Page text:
This book was given to me when I made a purchase at an independent bookstore in North Carolina. There was a stack (several feet high) of pre-release volumes from which I was invited to choose. The official publication date is February 12, 2019. My copy is marked Advance Reader’s Edition. Maybe there’s too much competition if you release a book right before Christmas?
The “Dorothy” of this book is the heroine of The Wonderful Wizard of Oz, who spoke the immortal words “I don’t think we’re in Kansas any more.” The book falls into the genre of fictionalized biography. (I disapprove, in principle…)
Elizabeth Letts begins by introducing Maud Gage Baum as an elderly woman, in 1938, during the months when The Wonderful Wizard of Oz, written by her deceased husband, was being rendered into a movie.
Flashbacks then reveal Maud Baum’s life story, beginning with her arrival at Cornell University in one of the first groups of women permitted to study there.
Many aspect of Maud Gage Baum’s life are distressing. She suffered from the rampant sexism of her day, poor medical care and economic instability. Her mother, Matilda Gage, was a well known suffragist at a time when the vote for women was widely considered a joke.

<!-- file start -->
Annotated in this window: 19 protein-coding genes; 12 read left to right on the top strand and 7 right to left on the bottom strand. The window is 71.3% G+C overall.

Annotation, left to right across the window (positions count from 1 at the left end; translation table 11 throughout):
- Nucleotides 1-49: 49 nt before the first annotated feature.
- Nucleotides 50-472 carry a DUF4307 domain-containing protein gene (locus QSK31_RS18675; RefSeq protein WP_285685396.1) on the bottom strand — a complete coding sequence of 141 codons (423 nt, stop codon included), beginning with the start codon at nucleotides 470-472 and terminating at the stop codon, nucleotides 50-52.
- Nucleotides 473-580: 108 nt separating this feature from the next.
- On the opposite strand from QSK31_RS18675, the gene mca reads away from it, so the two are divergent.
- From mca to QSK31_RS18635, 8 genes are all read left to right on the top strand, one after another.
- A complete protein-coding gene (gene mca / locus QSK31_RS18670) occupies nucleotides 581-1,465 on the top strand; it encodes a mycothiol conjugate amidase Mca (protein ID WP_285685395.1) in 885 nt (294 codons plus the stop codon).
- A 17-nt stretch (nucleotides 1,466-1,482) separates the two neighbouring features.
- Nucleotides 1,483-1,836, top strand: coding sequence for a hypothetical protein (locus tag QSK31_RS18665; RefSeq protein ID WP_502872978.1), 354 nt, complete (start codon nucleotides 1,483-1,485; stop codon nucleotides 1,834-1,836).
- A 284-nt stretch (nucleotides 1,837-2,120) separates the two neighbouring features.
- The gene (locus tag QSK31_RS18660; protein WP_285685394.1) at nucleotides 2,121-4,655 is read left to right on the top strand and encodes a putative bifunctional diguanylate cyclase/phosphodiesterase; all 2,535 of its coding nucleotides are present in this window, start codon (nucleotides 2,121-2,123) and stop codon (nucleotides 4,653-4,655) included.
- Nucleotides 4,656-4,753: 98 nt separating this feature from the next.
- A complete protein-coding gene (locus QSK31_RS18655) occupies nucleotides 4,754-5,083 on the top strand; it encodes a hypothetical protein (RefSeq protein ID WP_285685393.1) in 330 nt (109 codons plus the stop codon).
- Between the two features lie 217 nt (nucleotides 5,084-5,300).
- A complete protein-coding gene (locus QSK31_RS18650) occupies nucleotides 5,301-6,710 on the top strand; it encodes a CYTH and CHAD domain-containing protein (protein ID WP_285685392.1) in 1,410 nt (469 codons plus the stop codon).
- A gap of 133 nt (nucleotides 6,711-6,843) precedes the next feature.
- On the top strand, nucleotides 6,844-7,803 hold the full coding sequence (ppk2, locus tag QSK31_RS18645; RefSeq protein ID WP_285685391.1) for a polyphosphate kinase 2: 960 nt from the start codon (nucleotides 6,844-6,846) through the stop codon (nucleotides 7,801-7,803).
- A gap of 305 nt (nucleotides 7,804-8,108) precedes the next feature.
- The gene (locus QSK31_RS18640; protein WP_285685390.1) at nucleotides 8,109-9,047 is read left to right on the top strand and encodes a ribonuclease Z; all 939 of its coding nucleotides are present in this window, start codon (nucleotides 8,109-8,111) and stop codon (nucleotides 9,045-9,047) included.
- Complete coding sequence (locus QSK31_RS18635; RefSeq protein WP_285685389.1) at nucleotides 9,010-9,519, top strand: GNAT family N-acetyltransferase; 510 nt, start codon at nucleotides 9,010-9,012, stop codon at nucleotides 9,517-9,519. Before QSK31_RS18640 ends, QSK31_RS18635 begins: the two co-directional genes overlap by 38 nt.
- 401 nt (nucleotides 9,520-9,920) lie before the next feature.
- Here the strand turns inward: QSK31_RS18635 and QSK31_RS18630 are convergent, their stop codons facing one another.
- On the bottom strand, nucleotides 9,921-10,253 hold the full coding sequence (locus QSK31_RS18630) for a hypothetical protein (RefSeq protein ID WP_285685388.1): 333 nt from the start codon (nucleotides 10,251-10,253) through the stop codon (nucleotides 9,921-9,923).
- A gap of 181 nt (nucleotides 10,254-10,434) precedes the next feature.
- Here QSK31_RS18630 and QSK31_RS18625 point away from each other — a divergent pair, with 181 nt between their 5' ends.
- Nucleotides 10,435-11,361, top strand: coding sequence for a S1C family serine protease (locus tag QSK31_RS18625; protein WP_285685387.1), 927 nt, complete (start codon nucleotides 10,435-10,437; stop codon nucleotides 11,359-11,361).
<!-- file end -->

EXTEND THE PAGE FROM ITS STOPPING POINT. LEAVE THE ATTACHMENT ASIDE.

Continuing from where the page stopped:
The book would be depressing, but L Frank Baum was such an engaging, imaginative and kind man that we understand how Maud was able to carry on.
One well developed theme was the Women’s Suffrage movement. Additionally, both Christian Science and spiritualism are touched in passing. Maud Baum lived in interesting times!
What about The Wonderful Wizard of Oz? Letts describes Frank Baum as a man of vast creativity and optimism. His book is described in Wikipedia as “the first American fairy tale”. What a wonderful accolade! Its popularity was sensational. Children believed every word of it, loved it, read it, dreamed it.
Somehow, I never read the book and never even watched the movie all the way through. But now I feel inspired to do both. I think that makes Letts’s book a wonderful success.
PS: Why have I read two works recently in which a DOLL figures prominently? The Dorothy of Letts’s novel is not a person, but rather the beloved doll owned by Maud Baum’s suffering niece, who is tragically mired in poverty and loneliness. The doll is destroyed and Dorothy is reincarnated as an imaginary friend. Think about the doll in the Neapolitan novels of Elena Ferrante. Kind of witchy, right? Can anyone explain to me the end of that long saga, when the doll reappears?